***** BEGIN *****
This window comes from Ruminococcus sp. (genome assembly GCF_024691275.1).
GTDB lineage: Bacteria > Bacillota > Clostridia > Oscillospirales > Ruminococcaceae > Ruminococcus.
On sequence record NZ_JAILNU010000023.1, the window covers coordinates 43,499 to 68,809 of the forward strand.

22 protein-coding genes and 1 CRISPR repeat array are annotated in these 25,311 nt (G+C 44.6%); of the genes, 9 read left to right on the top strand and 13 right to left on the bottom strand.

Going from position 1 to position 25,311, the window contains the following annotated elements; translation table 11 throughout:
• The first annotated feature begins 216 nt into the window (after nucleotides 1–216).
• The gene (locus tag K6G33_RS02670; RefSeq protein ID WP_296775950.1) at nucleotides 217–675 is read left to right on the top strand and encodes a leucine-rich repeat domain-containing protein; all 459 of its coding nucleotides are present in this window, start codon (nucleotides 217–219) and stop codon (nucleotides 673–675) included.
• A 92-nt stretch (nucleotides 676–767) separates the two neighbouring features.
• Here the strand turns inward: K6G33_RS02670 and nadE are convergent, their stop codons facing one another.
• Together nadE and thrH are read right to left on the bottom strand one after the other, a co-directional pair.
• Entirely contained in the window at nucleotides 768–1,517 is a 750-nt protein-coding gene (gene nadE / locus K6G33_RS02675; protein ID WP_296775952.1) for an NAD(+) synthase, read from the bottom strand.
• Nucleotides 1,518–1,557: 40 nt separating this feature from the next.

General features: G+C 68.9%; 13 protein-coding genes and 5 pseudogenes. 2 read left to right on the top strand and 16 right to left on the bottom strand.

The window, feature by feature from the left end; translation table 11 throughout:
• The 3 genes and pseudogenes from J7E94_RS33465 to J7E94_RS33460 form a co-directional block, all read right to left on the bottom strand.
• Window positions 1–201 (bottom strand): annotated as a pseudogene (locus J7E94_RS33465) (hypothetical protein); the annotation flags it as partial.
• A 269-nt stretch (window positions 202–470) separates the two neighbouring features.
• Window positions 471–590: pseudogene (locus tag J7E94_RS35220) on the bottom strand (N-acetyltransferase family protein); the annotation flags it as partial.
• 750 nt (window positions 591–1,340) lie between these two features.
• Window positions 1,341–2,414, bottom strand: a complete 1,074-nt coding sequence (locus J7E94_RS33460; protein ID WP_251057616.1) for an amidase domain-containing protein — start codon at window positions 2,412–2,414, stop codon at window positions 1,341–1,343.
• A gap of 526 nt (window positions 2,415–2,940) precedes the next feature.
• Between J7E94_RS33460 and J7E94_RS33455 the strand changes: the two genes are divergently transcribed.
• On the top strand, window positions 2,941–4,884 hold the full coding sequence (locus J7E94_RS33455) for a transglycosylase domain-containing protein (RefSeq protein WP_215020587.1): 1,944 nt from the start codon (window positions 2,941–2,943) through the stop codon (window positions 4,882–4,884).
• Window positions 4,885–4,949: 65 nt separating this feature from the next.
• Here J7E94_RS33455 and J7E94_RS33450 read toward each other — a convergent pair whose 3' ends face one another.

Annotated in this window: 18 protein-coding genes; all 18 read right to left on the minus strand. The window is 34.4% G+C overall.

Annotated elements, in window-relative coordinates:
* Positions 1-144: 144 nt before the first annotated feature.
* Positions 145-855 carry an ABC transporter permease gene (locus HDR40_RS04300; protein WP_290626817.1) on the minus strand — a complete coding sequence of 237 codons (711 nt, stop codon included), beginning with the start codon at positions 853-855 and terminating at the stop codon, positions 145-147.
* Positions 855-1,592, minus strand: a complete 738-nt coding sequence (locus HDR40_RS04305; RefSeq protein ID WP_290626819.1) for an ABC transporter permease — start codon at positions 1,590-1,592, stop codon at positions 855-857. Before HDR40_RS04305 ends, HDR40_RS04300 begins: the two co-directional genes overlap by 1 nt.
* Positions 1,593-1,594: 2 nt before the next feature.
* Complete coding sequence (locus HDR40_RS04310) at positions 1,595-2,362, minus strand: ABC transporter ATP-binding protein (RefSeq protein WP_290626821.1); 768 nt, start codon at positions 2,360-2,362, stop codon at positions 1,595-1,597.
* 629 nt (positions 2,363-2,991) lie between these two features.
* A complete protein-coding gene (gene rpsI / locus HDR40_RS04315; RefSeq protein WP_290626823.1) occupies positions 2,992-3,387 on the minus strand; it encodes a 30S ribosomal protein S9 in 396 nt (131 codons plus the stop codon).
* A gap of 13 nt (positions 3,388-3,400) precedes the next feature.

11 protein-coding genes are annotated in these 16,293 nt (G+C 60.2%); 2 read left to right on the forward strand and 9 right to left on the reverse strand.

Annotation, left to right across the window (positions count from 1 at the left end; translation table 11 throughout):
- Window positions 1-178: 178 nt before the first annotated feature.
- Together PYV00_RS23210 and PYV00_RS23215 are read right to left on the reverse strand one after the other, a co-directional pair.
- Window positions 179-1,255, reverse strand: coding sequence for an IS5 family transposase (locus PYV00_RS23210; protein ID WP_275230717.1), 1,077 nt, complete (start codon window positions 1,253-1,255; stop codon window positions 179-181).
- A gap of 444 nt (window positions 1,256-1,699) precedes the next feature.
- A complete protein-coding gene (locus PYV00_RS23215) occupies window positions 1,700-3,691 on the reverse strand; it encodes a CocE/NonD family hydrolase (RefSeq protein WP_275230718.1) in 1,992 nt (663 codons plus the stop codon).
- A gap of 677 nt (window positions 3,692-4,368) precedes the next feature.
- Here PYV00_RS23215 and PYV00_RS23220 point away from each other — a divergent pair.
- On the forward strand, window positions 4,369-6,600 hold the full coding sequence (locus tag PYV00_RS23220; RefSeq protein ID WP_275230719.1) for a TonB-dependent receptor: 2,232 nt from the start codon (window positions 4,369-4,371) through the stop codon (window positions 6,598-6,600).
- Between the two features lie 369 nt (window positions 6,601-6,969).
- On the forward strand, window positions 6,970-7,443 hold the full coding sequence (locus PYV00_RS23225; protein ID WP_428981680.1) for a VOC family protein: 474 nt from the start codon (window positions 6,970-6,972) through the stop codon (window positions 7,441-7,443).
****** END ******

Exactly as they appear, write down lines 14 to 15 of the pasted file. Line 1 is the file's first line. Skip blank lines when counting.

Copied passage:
The window, feature by feature from the left end; translation table 11 throughout:
• The 3 genes and pseudogenes from J7E94_RS33465 to J7E94_RS33460 form a co-directional block, all read right to left on the bottom strand.